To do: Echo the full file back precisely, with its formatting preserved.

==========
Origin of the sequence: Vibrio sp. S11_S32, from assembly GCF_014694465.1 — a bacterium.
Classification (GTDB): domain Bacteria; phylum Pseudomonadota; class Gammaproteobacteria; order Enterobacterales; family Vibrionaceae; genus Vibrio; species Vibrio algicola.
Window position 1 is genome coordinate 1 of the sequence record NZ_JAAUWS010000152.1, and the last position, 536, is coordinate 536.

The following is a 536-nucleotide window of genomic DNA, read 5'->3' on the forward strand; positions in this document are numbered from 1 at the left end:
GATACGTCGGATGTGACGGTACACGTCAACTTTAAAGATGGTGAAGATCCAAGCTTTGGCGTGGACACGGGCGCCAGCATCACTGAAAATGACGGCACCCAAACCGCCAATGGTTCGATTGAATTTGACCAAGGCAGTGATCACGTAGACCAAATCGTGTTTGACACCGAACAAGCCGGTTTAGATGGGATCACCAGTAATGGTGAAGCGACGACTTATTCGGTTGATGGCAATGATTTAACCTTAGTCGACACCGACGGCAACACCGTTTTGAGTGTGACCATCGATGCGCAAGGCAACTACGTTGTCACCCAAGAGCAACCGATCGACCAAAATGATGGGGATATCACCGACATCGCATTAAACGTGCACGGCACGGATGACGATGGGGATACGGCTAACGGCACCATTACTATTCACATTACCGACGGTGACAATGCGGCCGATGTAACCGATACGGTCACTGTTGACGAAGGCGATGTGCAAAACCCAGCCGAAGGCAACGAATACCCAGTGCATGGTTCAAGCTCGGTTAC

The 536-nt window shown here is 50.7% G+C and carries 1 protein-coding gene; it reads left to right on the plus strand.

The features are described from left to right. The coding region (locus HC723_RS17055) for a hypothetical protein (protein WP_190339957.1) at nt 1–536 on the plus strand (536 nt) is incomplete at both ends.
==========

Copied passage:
Origin of the sequence: Vibrio sp. S11_S32, from assembly GCF_014694465.1 — a bacterium.
Classification (GTDB): domain Bacteria; phylum Pseudomonadota; class Gammaproteobacteria; order Enterobacterales; family Vibrionaceae; genus Vibrio; species Vibrio algicola.
Window position 1 is genome coordinate 1 of the sequence record NZ_JAAUWS010000152.1, and the last position, 536, is coordinate 536.

The following is a 536-nucleotide window of genomic DNA, read 5'->3' on the forward strand; positions in this document are numbered from 1 at the left end:
GATACGTCGGATGTGACGGTACACGTCAACTTTAAAGATGGTGAAGATCCAAGCTTTGGCGTGGACACGGGCGCCAGCATCACTGAAAATGACGGCACCCAAACCGCCAATGGTTCGATTGAATTTGACCAAGGCAGTGATCACGTAGACCAAATCGTGTTTGACACCGAACAAGCCGGTTTAGATGGGATCACCAGTAATGGTGAAGCGACGACTTATTCGGTTGATGGCAATGATTTAACCTTAGTCGACACCGACGGCAACACCGTTTTGAGTGTGACCATCGATGCGCAAGGCAACTACGTTGTCACCCAAGAGCAACCGATCGACCAAAATGATGGGGATATCACCGACATCGCATTAAACGTGCACGGCACGGATGACGATGGGGATACGGCTAACGGCACCATTACTATTCACATTACCGACGGTGACAATGCGGCCGATGTAACCGATACGGTCACTGTTGACGAAGGCGATGTGCAAAACCCAGCCGAAGGCAACGAATACCCAGTGCATGGTTCAAGCTCGGTTAC

The 536-nt window shown here is 50.7% G+C and carries 1 protein-coding gene; it reads left to right on the plus strand.

The features are described from left to right. The coding region (locus HC723_RS17055) for a hypothetical protein (protein WP_190339957.1) at nt 1–536 on the plus strand (536 nt) is incomplete at both ends.